It may seem like we are picking on National Geographic, but nothing could be further from the truth. Well, maybe not that far. Anyway, Green America and the Green Business Network have declared war of sorts on the venerable magazine, via a new “Practice What You Print” Campaign that chides National Geographic for not printing on recycled paper. Here at Going Green, we will be delving into these issues in more depth, but I do have a few initial thoughts on this—and why it might be counterproductive to encourage 100% recycled paper everywhere. First of all, recycled paper is as much of a limited resource as virgin paper. That is, unless you have “new” paper being produced and used, you can’t get more recycled paper. You physically can’t keep recycling the same paper over and over again; every generation degrades the fibers a bit more, until they are all but unusable. This is why 100% recycled fiber paper is hard (or expensive) to come by, because getting anything you can print on is difficult. A second, and perhaps more important issue for publishers, reminds me of an interview I conducted 11 or 12 years ago with the production manager for a high-end luxury travel magazine. This was the time when digital cameras were first becoming feasible for graphic arts use and computer-to-plate was still slouching toward ubiquity. I asked about the extent to which the magazine—Islands, by the way—was adopting these new technologies and he told me, and I’m paraphrasing, “Our only concern is the quality of the magazine. If we can use new technologies without compromising what our readers expect, then we’ll use them. If the quality suffers we won’t.” National Geographic is, at heart, a high-end photography magazine and while there is some fine-quality recycled paper out there, it may not be suitable for that kind of use. (It may also not be compatible with their printers’ presses; that’s a question for National Geographic—and I’m working on that....) Recycled paper is not (yet) suitable for every use, and forcing it into applications for which it is not suited may well doom the use of recycled paper. After all, if someone gets National Geographic printed on recycled paper, and finds that it looks, if not awful then starkly inferior to what they are used to, they may very well say, “Gosh, recycled paper sucks” and avoid it in the future. (This is not to say that there are not improvements and innovations in recycled paper; I recall using it for the first time in 1990 and it kept curling and jamming my laser printer and was all but unusable; now, 20 years later, recycled paper is all I use.) So we need to keep in mind that for some publications, quality needs to be the paramount concern. As an example: I subscribe to the print edition of HOW magazine, a great publication for graphic designers. In their July 2010 issue, they made some design changes to the magazine itself, including switching to a different paper stock. Shortly after the magazine went out, they sent an e-mail to subscribers apologizing for it:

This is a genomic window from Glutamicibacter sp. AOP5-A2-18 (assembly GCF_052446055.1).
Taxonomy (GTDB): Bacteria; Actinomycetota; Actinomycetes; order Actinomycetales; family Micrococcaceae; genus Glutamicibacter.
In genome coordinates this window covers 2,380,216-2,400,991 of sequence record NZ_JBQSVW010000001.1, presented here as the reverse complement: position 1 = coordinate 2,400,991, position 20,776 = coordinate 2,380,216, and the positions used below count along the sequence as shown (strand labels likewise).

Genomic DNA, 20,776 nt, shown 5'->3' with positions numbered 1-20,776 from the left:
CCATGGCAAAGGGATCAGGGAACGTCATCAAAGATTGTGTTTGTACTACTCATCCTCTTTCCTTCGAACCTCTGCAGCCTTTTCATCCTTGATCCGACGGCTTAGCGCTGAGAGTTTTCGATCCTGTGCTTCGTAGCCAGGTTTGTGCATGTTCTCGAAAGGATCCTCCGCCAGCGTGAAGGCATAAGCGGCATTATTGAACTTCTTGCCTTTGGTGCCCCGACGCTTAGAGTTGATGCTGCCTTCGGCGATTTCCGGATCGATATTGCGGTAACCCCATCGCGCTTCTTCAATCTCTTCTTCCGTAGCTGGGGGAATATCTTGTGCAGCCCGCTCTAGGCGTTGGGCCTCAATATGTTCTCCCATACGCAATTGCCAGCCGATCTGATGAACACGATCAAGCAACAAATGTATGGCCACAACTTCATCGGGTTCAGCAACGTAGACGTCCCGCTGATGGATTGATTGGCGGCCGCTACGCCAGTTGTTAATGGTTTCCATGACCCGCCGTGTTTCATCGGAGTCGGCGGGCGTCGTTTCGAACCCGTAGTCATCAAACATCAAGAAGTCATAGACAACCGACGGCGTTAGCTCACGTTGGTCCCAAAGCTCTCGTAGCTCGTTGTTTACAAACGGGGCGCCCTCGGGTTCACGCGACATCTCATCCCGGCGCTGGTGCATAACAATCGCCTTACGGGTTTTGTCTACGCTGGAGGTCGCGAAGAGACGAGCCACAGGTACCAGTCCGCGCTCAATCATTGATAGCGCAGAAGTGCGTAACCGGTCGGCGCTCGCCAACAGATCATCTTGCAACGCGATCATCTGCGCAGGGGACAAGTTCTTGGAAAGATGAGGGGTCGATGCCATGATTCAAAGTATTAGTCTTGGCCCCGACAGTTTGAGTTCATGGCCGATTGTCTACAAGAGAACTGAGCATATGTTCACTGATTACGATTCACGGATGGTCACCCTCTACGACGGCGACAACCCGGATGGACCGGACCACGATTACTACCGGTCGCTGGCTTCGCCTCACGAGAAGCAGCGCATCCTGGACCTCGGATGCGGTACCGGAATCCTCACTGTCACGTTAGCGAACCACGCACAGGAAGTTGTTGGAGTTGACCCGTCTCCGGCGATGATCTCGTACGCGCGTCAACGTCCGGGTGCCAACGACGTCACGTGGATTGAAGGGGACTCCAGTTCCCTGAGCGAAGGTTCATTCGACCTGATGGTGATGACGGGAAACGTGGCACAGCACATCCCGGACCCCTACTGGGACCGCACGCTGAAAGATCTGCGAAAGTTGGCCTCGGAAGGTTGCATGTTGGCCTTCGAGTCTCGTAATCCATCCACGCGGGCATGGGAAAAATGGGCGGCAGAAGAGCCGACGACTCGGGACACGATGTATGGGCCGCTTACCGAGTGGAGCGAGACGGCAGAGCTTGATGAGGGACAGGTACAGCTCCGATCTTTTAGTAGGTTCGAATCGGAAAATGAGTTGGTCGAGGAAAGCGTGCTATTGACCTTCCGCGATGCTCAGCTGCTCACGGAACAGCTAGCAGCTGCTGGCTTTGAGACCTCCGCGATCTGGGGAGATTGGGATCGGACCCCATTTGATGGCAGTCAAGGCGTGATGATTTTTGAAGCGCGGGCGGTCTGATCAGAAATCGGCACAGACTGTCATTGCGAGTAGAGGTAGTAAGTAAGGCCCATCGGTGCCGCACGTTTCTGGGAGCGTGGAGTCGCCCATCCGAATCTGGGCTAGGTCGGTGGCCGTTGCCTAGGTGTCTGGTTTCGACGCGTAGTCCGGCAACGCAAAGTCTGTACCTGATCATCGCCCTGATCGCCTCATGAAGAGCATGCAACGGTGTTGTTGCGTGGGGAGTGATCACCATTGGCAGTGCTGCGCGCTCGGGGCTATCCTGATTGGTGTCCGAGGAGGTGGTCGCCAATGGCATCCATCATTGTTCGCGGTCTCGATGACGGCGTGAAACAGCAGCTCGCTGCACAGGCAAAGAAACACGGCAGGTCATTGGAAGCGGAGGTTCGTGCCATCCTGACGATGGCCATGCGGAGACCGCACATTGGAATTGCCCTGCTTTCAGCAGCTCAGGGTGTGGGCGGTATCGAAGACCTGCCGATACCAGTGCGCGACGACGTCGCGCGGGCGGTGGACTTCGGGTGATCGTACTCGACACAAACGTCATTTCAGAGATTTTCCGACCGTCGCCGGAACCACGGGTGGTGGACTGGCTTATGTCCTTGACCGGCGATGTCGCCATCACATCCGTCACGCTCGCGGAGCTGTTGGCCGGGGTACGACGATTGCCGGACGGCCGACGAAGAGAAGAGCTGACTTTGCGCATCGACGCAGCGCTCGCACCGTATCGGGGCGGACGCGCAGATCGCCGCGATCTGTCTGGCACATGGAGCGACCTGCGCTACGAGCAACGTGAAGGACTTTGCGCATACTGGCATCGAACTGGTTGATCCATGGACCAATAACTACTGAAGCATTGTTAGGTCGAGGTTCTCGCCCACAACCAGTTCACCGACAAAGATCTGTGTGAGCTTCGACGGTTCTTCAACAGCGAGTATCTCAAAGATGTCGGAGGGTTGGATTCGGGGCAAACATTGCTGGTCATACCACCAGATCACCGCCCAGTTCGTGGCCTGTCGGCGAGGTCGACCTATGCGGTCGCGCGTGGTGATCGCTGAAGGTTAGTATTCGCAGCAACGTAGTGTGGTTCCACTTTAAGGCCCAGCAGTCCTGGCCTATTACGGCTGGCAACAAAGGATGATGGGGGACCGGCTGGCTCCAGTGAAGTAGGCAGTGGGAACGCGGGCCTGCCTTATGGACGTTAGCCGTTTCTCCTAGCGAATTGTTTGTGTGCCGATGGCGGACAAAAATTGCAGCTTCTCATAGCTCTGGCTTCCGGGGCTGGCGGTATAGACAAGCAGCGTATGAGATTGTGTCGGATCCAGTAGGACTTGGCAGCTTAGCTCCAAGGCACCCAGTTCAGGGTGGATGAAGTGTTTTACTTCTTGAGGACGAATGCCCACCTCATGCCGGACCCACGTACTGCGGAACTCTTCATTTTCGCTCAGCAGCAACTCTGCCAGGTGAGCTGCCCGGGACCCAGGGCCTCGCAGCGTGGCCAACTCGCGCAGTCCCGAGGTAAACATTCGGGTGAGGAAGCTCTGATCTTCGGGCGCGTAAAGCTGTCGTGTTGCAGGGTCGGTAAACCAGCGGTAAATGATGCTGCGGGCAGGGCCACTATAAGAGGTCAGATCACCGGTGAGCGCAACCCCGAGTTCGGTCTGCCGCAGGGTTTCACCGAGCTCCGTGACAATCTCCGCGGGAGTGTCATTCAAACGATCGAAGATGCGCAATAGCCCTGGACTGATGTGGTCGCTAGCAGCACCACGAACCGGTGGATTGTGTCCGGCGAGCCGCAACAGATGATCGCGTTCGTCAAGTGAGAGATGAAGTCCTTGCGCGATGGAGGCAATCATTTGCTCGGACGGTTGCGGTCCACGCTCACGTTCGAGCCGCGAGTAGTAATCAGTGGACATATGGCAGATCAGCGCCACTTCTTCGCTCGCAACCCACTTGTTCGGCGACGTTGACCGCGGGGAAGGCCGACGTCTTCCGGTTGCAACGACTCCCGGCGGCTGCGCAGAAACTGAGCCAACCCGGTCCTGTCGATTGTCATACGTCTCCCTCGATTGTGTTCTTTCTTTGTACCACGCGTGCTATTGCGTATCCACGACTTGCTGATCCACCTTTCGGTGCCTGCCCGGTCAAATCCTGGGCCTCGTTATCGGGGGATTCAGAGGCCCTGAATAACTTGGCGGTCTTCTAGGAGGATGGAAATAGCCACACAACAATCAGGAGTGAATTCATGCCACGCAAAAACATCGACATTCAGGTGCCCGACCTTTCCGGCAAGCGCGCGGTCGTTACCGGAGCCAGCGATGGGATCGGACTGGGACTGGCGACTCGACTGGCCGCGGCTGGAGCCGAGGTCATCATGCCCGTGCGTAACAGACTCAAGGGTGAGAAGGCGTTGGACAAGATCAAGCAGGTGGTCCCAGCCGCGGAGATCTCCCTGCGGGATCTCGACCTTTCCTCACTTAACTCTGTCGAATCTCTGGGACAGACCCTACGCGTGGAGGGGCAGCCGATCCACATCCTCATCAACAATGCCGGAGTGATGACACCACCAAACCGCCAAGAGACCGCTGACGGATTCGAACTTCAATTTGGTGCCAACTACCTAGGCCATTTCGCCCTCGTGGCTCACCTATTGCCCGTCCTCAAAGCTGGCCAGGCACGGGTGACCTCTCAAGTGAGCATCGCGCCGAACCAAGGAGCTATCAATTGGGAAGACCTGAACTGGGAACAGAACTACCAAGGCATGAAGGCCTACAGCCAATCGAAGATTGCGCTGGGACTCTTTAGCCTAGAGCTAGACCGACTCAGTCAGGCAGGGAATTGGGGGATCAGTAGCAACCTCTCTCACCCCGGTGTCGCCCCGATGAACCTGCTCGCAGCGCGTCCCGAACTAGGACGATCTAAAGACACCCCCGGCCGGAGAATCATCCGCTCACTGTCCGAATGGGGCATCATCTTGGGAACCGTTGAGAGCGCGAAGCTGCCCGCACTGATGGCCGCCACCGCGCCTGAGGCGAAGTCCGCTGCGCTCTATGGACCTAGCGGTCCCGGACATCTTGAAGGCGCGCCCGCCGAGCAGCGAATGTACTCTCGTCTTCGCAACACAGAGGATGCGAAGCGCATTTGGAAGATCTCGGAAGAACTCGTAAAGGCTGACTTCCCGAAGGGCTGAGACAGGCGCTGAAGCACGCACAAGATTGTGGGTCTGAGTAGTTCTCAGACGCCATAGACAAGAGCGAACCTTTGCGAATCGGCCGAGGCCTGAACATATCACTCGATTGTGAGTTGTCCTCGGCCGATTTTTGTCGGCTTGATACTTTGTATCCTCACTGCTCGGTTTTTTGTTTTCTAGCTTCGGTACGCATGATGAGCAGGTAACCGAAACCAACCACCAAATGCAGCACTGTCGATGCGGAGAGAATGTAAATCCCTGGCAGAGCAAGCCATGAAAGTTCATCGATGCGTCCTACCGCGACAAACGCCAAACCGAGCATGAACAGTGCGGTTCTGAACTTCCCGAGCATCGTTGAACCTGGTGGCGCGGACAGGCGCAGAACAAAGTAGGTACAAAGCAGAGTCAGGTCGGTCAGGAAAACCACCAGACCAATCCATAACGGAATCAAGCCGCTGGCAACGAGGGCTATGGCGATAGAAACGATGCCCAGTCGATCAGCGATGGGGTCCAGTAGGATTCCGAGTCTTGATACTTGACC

If you've laid hands on the issue, you've noticed a not-so-welcome change: a lighter, thinner paper stock. A corporate decision to reduce manufacturing costs across the company's magazines meant that the quality of this issue isn't up to HOW standards. Immediately after the issue hit our desks, we began taking steps to restore the paper quality, so future issues will look and feel like the magazine you've known.
Publishers take great pride in their printed products, perhaps a quaint notion these days, but one that exists nonetheless and one we shouldn’t sneer at. And a decision to not use recycled paper does not necessarily represent a lack of concern about the environment; instead, I think it represents the need for greater innovation and improvement in recycled papers. It’s a safe bet that if production managers and publishers felt that they could “do the right thing” without sacrificing print quality, they would do it. A third point is perhaps a bit more abstract, and that is, even if it were physically possible to eliminate all virgin paper pulp and use only recycled pulp (a big, highly theoretical “if”), the result may very well be a case if “be careful what you wish for.” After all, well-run and responsible paper companies (you know, the ones who keep winning awards from environmental groups) do a terrific job of maintaining healthy forests. Cutting down trees to make paper (or any other forestry product) is not tantamount to genocide or species extinction; it’s the health of an overall ecosystem that is important, not the survival of the individual plants, trees, or animals within it. Naturally, you can go too far in either direction. Trees are these companies’ business resources, and while not all businesses and not all industries are good at conserving their resources (like, say, codfishing), some paper companies are. Some aren’t, of course, and that’s one of the raison d’êtres of blogs like Going Green, to help identify the “good guys.” But if demand for virgin paper ebbed to the point where these companies had no need to bother conserving these resources, they would probably sell them off—and the fate of a forest may very well be suburban subdivisions and strip malls. This is not to frame it as a “Buy this issue or this tree dies!” threat; but the goal should not be the complete elimination of virgin paper pulp, but rather an emphasis on supporting those paper companies that do manage their resources properly and sustainably. And to stop picking on National Geographic—or, if we don’t, to at least pressure them to use their pull and get their paper mill to clean up its act.